Object #1018453 from MS-Papers-0032-0215

3 pages written 27 Jun 1845 by George Clarke in Auckland Region to Sir Donald McLean

From: Inward letters - George Clarke, Reference Number MS-Papers-0032-0215 (29 digitised items). 28 letters written from Auckland and Bay of Islands, 1844-1874. Piece-level inventory in folder (list excludes letters accessioned in 1969)

A transcription/translation of this document (by ATL) appears below.

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English (ATL)

Auckland
June 27th. 1845.


Dear McLean,

Your letter of May 14 has just reached me and I am glad to find you so actively engaged in quelling the fears of the Europeans I am satisfied they are all groundless but we must do the best we can to make them believe so because I told the people of Auckland three months ago that there was no fear of our neighbours doing us any hurt they were ready to stone me and said that I wanted to lull the people into security they now find I was pretty right. I think I told you in my last that Heke had been again defeated by Waka

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English (ATL)

and himself badly wounded. He attacked Walker with 600 men Walker only had 120 but they drove him off the field with considerable loss. George Henry and William are all at the North engaged in different ways in putting down the rebels. I am hourly expecting to hear from them and I hope to learn that an end is put to this sad desolating war. The Natives are "Hoha ki" with it and I hope they will be careful not to get into another quarrel. Every thing about us is peace and there are no sympathies with Heke.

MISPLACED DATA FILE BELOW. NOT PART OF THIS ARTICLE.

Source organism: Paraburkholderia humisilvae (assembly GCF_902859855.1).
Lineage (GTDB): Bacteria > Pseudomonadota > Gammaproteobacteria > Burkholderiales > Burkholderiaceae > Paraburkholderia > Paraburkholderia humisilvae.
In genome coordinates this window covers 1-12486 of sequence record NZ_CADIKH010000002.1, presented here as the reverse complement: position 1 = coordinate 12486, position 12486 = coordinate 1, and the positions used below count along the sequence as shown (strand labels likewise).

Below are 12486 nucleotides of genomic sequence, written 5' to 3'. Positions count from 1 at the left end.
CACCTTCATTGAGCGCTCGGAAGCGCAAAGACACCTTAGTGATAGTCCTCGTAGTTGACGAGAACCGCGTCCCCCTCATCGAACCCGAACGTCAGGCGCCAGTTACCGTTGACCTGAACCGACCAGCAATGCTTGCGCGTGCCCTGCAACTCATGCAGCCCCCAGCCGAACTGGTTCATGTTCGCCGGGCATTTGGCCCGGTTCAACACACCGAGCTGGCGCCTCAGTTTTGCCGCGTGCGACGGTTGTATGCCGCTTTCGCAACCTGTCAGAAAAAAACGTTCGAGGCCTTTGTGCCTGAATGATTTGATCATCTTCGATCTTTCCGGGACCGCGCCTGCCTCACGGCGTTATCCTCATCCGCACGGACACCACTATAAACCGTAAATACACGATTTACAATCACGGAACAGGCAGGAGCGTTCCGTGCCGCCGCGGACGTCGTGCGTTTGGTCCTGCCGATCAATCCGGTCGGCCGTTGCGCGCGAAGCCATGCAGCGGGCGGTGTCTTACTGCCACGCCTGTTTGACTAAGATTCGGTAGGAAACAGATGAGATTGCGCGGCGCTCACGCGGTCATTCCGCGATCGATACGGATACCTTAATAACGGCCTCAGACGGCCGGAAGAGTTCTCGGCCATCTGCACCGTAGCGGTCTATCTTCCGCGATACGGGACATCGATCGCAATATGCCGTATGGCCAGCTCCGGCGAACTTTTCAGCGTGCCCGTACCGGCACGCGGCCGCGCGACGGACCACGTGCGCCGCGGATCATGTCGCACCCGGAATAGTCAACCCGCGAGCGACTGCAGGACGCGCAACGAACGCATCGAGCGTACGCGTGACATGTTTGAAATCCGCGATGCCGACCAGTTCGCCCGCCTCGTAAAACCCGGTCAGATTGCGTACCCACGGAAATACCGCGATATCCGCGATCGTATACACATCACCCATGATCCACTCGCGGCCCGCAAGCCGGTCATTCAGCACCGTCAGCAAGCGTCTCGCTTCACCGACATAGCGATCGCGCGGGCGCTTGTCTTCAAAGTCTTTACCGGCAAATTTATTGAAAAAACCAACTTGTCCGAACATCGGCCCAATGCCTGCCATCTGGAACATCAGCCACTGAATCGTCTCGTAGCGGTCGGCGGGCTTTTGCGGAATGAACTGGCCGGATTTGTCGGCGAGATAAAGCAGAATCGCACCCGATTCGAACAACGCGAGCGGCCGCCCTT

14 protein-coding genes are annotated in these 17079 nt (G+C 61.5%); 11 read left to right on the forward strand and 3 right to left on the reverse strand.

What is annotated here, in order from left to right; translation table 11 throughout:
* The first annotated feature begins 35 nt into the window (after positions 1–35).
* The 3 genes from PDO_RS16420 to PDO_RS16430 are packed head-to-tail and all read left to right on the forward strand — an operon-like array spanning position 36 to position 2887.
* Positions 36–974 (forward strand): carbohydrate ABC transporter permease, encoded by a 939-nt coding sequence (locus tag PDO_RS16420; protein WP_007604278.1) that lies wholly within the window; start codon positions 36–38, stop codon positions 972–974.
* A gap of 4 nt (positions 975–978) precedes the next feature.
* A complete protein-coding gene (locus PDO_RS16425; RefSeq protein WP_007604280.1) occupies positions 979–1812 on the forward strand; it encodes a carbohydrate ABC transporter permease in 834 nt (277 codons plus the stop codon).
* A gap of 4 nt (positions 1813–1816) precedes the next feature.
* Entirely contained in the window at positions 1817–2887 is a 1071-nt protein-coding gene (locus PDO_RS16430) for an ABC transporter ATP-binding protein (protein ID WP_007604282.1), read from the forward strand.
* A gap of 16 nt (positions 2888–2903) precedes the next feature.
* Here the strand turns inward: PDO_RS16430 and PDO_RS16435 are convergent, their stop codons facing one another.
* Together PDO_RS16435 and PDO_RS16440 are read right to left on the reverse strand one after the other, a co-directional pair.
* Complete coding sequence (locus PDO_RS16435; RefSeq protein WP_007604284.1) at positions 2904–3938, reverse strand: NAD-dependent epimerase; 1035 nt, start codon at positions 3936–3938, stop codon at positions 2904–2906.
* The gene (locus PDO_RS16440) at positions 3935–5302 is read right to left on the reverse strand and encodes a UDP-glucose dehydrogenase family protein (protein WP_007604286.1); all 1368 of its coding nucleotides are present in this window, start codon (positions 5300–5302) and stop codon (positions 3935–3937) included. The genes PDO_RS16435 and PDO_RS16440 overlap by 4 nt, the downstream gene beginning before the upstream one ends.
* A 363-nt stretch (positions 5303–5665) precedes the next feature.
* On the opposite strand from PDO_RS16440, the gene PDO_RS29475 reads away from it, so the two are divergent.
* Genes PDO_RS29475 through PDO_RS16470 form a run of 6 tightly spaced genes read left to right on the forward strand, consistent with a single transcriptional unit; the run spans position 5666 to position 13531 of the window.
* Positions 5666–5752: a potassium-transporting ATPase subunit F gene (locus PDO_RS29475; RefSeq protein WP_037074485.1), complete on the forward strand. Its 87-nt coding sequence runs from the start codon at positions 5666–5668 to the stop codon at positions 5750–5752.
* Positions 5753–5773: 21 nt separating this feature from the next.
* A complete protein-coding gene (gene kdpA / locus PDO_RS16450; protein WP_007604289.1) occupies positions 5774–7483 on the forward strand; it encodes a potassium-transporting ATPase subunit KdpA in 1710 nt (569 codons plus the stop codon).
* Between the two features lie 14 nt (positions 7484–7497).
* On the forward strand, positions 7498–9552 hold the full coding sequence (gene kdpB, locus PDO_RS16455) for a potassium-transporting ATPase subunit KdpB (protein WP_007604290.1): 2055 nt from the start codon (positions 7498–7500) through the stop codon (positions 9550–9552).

In haste,
Yours very truly,
George Clarke.

English (ATL)

Auckland
June 27th. 1845.


Dear McLean,

Your letter of May 14 has just reached me and I am glad to find you so actively engaged in quelling the fears of the Europeans I am satisfied they are all groundless but we must do the best we can to make them believe so because I told the people of Auckland three months ago that there was no fear of our neighbours doing us any hurt they were ready to stone me and said that I wanted to lull the people into security they now find I was pretty right. I think I told you in my last that Heke had been again defeated by Waka and himself badly wounded. He attacked Walker with 600 men Walker only had 120 but they drove him off the field with considerable loss. George Henry and William are all at the North engaged in different ways in putting down the rebels. I am hourly expecting to hear from them and I hope to learn that an end is put to this sad desolating war. The Natives are "Hoha ki" with it and I hope they will be careful not to get into another quarrel. Every thing about us is peace and there are no sympathies with Heke.


In haste,
Yours very truly,
George Clarke.

Part of:
Inward letters - George Clarke, Reference Number MS-Papers-0032-0215 (29 digitised items)
Series 1 Inward letters (English), Reference Number Series 1 Inward letters (English) (14501 digitised items)
McLean Papers, Reference Number MS-Group-1551 (30238 digitised items)

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